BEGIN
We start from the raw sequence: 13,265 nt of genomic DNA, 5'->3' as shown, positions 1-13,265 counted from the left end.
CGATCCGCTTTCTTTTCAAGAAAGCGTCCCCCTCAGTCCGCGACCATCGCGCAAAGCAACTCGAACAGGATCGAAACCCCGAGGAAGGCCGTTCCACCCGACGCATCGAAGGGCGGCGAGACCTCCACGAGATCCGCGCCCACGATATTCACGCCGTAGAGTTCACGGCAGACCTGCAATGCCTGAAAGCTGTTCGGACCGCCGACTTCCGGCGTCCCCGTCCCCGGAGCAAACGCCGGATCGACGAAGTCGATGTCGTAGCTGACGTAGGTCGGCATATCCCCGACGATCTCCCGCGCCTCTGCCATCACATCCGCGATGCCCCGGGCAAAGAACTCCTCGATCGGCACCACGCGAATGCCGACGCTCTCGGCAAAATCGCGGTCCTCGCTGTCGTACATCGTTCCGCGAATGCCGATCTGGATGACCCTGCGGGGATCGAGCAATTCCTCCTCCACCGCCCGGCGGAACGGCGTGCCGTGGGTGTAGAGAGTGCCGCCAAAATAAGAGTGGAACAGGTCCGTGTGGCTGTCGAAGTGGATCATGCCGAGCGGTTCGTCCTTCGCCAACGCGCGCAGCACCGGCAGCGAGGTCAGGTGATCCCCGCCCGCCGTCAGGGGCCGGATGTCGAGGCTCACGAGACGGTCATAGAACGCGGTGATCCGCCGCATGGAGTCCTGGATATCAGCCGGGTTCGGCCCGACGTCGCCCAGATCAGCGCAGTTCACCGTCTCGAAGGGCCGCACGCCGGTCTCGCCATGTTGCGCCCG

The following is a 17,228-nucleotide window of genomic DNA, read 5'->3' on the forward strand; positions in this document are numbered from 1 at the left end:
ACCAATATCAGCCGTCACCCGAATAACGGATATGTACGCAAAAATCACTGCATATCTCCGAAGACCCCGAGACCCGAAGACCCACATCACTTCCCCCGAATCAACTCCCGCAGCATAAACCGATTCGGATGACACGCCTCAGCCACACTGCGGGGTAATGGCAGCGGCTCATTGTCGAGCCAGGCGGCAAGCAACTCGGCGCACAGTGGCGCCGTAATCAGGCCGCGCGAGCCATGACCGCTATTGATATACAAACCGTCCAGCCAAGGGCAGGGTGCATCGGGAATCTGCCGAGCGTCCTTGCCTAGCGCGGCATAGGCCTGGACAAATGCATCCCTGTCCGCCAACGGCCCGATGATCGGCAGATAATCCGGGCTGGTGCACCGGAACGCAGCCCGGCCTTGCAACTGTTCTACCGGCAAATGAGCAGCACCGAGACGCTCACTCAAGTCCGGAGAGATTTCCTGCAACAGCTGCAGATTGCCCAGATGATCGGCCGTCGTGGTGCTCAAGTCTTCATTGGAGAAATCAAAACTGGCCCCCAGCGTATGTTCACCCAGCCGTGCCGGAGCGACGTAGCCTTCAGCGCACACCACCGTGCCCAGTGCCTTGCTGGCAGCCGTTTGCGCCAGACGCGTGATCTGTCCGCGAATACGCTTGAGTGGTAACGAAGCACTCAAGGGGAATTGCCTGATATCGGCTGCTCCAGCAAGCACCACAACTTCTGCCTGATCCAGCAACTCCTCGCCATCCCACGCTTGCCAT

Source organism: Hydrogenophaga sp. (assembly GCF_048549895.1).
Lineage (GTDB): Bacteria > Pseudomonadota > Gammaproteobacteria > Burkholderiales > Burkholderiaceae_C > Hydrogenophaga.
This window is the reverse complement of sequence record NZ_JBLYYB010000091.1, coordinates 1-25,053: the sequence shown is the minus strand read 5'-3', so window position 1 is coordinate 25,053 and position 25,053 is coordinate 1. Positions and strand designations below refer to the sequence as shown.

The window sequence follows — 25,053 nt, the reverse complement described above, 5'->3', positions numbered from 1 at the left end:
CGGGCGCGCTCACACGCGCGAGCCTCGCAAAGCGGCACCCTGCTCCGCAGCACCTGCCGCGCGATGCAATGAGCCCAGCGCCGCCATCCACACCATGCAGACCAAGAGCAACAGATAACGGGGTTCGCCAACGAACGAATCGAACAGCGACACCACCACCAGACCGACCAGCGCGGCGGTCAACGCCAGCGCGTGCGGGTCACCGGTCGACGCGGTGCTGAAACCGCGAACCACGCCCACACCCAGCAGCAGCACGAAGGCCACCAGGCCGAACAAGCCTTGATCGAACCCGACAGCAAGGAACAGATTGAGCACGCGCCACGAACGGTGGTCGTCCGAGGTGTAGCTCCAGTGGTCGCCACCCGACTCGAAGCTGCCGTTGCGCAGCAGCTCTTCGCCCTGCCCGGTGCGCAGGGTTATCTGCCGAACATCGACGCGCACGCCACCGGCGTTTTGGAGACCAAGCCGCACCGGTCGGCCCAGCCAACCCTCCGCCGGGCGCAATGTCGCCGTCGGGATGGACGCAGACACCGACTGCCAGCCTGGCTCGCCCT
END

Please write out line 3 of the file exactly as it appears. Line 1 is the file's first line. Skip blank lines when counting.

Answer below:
The following is a 17,228-nucleotide window of genomic DNA, read 5'->3' on the forward strand; positions in this document are numbered from 1 at the left end: